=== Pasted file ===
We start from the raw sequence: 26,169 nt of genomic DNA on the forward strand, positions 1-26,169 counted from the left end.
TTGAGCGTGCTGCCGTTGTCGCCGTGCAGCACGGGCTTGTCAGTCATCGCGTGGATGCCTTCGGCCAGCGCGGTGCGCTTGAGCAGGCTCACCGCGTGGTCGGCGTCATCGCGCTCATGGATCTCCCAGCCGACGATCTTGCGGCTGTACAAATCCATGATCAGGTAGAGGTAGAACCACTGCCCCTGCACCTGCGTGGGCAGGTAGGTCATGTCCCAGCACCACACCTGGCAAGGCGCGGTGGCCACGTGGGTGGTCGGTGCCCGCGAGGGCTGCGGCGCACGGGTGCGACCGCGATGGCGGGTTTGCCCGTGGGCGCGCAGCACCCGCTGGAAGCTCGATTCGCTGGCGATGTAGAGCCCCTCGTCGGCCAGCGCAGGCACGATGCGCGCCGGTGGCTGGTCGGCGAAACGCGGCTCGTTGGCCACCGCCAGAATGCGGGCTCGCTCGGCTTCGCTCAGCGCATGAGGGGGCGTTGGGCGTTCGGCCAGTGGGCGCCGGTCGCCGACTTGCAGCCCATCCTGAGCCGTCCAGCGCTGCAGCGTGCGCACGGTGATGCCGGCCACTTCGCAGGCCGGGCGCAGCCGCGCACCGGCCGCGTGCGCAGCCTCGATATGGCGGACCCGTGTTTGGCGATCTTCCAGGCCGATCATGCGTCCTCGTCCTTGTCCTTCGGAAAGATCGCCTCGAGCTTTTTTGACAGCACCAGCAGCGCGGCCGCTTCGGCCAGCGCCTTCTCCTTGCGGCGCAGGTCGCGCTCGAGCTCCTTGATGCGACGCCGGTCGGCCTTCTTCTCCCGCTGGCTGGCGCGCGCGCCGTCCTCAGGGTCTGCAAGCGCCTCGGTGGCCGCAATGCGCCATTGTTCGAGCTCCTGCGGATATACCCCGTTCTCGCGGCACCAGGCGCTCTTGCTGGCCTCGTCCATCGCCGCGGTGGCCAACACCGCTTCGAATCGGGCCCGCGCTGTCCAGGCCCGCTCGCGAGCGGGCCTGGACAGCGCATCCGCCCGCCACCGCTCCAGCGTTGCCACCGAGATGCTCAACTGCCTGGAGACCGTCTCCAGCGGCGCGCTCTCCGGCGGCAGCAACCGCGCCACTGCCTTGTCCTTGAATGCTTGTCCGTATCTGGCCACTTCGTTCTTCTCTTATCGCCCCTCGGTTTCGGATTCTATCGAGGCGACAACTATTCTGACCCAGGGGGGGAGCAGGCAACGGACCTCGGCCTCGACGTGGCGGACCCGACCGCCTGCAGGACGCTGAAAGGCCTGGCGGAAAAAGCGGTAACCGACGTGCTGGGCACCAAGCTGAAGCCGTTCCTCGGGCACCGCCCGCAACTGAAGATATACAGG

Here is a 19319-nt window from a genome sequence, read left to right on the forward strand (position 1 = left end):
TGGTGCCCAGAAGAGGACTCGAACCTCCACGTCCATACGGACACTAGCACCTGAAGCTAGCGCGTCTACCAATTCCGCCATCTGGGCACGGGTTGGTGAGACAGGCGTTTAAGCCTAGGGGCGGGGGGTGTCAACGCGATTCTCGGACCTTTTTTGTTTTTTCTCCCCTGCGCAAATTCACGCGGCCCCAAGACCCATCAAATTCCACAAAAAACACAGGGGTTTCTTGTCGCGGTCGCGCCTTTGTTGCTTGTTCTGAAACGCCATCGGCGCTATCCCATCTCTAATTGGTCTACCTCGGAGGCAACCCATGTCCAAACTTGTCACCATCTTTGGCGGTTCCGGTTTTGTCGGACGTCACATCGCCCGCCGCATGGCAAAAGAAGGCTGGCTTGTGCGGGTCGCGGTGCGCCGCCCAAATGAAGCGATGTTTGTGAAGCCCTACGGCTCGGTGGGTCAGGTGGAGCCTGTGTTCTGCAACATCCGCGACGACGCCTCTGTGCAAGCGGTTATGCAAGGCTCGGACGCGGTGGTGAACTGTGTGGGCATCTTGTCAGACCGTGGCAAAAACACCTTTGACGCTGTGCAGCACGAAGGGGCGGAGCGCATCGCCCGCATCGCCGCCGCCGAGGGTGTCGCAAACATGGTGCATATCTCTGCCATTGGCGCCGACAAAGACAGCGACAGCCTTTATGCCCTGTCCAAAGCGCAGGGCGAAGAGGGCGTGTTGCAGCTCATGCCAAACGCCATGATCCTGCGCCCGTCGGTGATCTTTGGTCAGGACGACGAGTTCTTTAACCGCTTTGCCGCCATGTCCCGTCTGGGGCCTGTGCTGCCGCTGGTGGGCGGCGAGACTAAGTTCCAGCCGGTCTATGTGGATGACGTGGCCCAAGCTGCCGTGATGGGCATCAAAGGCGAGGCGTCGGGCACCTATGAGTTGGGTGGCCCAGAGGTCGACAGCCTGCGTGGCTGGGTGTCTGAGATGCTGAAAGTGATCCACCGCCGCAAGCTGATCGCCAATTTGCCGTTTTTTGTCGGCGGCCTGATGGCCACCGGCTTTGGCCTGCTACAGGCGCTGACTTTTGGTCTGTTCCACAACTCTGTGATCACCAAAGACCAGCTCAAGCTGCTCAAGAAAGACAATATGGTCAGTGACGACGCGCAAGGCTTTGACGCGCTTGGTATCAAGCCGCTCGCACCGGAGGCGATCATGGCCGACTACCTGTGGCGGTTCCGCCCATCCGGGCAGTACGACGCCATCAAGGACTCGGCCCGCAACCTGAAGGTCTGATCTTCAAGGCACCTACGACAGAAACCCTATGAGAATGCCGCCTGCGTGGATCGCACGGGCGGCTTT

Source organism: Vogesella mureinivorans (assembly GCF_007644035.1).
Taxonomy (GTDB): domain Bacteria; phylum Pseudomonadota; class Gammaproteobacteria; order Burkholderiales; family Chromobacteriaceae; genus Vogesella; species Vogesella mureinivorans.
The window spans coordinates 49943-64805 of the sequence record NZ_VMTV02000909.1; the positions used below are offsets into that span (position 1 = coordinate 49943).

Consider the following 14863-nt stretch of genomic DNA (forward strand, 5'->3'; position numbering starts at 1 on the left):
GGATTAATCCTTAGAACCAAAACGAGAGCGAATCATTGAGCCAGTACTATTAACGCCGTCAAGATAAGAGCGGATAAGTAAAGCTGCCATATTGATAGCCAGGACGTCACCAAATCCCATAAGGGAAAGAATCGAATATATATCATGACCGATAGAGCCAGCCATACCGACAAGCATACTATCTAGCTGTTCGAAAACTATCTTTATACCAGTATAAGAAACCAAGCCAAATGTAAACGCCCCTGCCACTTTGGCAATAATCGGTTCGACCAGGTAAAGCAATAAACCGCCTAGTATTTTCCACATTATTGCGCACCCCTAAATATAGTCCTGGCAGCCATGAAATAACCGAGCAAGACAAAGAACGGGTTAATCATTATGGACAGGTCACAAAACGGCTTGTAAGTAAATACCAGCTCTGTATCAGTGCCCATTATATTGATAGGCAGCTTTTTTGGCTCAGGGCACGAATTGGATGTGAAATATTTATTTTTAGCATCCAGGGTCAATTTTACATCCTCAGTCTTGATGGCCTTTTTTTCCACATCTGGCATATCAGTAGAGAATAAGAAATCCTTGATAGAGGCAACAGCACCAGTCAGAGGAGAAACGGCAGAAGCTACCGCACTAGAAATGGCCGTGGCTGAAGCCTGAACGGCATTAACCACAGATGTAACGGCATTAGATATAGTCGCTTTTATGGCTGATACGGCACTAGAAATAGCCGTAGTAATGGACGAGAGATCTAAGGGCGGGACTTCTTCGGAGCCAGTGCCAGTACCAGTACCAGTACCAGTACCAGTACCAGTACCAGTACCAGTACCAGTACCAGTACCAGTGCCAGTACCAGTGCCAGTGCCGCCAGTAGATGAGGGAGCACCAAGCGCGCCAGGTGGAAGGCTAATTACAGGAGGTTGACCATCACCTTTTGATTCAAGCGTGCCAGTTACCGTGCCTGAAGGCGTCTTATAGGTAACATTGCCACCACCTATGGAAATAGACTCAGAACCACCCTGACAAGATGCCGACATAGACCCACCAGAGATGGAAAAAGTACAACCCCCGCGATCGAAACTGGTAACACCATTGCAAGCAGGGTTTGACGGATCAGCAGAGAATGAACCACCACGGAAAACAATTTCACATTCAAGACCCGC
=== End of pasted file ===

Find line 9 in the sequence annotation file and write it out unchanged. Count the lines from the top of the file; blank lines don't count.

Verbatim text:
GGATTAATCCTTAGAACCAAAACGAGAGCGAATCATTGAGCCAGTACTATTAACGCCGTCAAGATAAGAGCGGATAAGTAAAGCTGCCATATTGATAGCCAGGACGTCACCAAATCCCATAAGGGAAAGAATCGAATATATATCATGACCGATAGAGCCAGCCATACCGACAAGCATACTATCTAGCTGTTCGAAAACTATCTTTATACCAGTATAAGAAACCAAGCCAAATGTAAACGCCCCTGCCACTTTGGCAATAATCGGTTCGACCAGGTAAAGCAATAAACCGCCTAGTATTTTCCACATTATTGCGCACCCCTAAATATAGTCCTGGCAGCCATGAAATAACCGAGCAAGACAAAGAACGGGTTAATCATTATGGACAGGTCACAAAACGGCTTGTAAGTAAATACCAGCTCTGTATCAGTGCCCATTATATTGATAGGCAGCTTTTTTGGCTCAGGGCACGAATTGGATGTGAAATATTTATTTTTAGCATCCAGGGTCAATTTTACATCCTCAGTCTTGATGGCCTTTTTTTCCACATCTGGCATATCAGTAGAGAATAAGAAATCCTTGATAGAGGCAACAGCACCAGTCAGAGGAGAAACGGCAGAAGCTACCGCACTAGAAATGGCCGTGGCTGAAGCCTGAACGGCATTAACCACAGATGTAACGGCATTAGATATAGTCGCTTTTATGGCTGATACGGCACTAGAAATAGCCGTAGTAATGGACGAGAGATCTAAGGGCGGGACTTCTTCGGAGCCAGTGCCAGTACCAGTACCAGTACCAGTACCAGTACCAGTACCAGTACCAGTACCAGTACCAGTACCAGTGCCAGTACCAGTGCCAGTGCCGCCAGTAGATGAGGGAGCACCAAGCGCGCCAGGTGGAAGGCTAATTACAGGAGGTTGACCATCACCTTTTGATTCAAGCGTGCCAGTTACCGTGCCTGAAGGCGTCTTATAGGTAACATTGCCACCACCTATGGAAATAGACTCAGAACCACCCTGACAAGATGCCGACATAGACCCACCAGAGATGGAAAAAGTACAACCCCCGCGATCGAAACTGGTAACACCATTGCAAGCAGGGTTTGACGGATCAGCAGAGAATGAACCACCACGGAAAACAATTTCACATTCAAGACCCGC